LGBT History Month: Aaron Porter

To celebrate LGBT History Month, we've asked a group of queer musicians to pen essays and share stories that reflect this years theme: Peace, Activism and Reconciliation.

I found peace when I realised that there was no point in arguing with people about my sexuality. I am who I am, and I’m proud of it. Knowing what I’m about has kept me strong in difficult situations. Unfortunately there’s always going to be someone that has something to say, and understanding that there’s always an angry person somewhere makes you realise that you can’t fight them all. I accept that, and I’m at peace with it.  

I grew up in East Grinstead. I already stood out as a black man, I hadn’t yet realised I was gay. When trouble came my way it would always be an argument. It was always me fighting with people about what they had to say. I spent a lot of time saying “No, I’m not” and it wasn’t a lie, I just didn’t fully understand my sexuality. When people were coming at me for something I didn’t yet know myself, I fought against it.

The point where I stopped fighting was when I began to come to terms with the fact that maybe I was gay. Having friends argue for my newly uncovered lie, trying to help me, ironically made coming out more difficult.

"BOY" by Aaron Porter

When I realised I was gay, it was such a moment. And then all those fights just became pointless. It was a waste of time and energy. Acceptance and peace came as I realised who I was. It was a moment where I thought, I can tell everyone now, and that I definitely did! There were no secrets, and less secrets lead to less confrontation. I think people are scared about what they’re unsure of, about what they don’t know. Suddenly I was out in the open.

In London there are certain times when I expect homophobia more than others. When I’m leaving home in Tottenham for example, I’ll be extra cautious about how I’m dressed or how I put myself across. I hold my face strong, I don’t wear a crop top.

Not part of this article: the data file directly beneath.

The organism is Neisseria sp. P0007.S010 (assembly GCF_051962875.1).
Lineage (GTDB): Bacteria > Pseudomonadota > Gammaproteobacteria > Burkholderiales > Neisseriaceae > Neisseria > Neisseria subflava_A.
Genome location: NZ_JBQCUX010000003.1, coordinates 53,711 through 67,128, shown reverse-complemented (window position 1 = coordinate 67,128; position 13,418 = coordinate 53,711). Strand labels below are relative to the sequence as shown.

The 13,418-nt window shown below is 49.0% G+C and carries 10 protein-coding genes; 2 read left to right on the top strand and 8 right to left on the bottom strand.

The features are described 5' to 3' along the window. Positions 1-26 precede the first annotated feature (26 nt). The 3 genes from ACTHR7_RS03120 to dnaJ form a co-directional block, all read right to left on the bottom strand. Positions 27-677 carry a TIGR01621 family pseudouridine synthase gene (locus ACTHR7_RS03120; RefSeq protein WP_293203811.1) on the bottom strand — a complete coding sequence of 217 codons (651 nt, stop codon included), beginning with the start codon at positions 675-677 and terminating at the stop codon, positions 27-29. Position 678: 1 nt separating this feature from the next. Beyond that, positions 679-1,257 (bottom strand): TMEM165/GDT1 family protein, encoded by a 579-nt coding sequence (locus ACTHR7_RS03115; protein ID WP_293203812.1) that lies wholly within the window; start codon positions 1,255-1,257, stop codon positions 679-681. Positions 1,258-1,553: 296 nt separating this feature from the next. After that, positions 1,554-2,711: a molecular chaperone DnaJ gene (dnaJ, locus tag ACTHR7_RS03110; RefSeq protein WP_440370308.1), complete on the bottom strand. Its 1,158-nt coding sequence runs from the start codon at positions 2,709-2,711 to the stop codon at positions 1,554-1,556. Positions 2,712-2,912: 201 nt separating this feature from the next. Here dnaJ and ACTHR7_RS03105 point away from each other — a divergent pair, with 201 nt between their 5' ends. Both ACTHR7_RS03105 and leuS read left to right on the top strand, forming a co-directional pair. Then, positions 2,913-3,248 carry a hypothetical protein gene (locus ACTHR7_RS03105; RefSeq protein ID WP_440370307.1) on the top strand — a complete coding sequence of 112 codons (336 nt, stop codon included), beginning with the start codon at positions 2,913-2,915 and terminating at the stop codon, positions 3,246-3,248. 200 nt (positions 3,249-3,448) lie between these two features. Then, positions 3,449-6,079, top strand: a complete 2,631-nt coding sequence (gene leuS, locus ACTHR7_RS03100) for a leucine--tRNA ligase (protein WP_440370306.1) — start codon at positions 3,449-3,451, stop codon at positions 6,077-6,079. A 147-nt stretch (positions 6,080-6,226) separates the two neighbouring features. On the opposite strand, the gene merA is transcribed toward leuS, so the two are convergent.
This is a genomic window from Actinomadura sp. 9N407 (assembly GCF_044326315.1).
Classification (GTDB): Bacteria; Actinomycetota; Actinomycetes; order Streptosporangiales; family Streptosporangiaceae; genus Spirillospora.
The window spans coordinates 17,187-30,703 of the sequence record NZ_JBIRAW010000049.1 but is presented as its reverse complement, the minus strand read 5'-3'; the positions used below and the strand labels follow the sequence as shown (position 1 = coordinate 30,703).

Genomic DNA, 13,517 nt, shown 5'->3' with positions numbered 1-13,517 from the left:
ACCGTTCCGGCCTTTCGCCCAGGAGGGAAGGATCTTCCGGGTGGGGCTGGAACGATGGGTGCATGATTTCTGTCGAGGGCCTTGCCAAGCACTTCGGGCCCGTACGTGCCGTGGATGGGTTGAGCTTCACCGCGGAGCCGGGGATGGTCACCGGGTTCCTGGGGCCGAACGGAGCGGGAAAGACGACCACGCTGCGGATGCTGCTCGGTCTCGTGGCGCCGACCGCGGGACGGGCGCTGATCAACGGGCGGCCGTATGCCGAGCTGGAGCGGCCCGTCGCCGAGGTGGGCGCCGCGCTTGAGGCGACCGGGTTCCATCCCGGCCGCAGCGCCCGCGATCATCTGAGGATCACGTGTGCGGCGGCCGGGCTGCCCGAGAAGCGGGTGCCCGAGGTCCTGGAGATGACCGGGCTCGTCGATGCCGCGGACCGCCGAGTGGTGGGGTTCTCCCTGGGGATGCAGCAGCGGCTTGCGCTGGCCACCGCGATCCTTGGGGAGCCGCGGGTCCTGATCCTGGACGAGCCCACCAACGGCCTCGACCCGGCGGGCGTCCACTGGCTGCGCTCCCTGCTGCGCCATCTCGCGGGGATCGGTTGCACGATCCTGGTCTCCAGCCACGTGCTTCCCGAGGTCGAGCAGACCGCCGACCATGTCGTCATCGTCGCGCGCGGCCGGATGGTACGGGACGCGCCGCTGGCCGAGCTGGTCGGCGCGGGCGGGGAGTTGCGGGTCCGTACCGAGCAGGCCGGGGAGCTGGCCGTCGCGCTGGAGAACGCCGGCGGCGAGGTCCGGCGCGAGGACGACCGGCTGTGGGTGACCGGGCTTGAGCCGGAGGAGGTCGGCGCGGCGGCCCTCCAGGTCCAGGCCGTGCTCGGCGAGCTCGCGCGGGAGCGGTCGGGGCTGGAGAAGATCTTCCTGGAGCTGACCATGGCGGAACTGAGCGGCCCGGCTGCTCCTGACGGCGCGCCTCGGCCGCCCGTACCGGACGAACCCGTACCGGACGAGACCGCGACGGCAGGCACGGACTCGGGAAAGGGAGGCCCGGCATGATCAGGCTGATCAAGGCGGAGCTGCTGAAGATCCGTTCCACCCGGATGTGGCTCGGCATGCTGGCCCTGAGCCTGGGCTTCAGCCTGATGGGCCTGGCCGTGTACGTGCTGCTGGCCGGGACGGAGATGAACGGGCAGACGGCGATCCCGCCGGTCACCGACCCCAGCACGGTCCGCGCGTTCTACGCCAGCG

This could all be within myself. Maybe I’m over-anticipating confrontation and pre-planning ways to avoid it. There have been times I’ve walked into shops or restaurants and I can feel people saying things, but maybe it’s just in my head.

The place that makes me feel the most nervous is my barber shop. It’s an ultra-straight, black Afro-Caribbean barber shop and there’s a lot of homophobia in the black community. I’ve been going there for years and it’s only recently they’ve stopped asking me about girls. It’s so frustrating when people purposefully ask about girls, because they really just want to say “Are you gay?”. And I say, “No girls at the moment”, just to save myself from the effort of what could follow next.

"I Wanna Let Love" by Aaron Porter

And it really does bother me that I don’t just say, “No, I’m gay”.

With each year that passes that reply gets closer to coming out my mouth. But in 2019 in a room full of black macho men, it’s just not the conversation I want to have. But maybe I should give it a go, not edit myself, not fear the uncomfortable. Perhaps I should give people a chance.

I don’t get angry about these things. I just wish all of society could progress at the same speed. I know that there will always be people with different views, and I take many small steps in trying to make a change. There will be certain people I am completely open with, but conversely there are certain situations where I need to protect myself from being humiliated or hurt.

Peace in knowing who I am has given me so much strength. Every year I get to know myself a little bit more, and with that I gain a little more peace.

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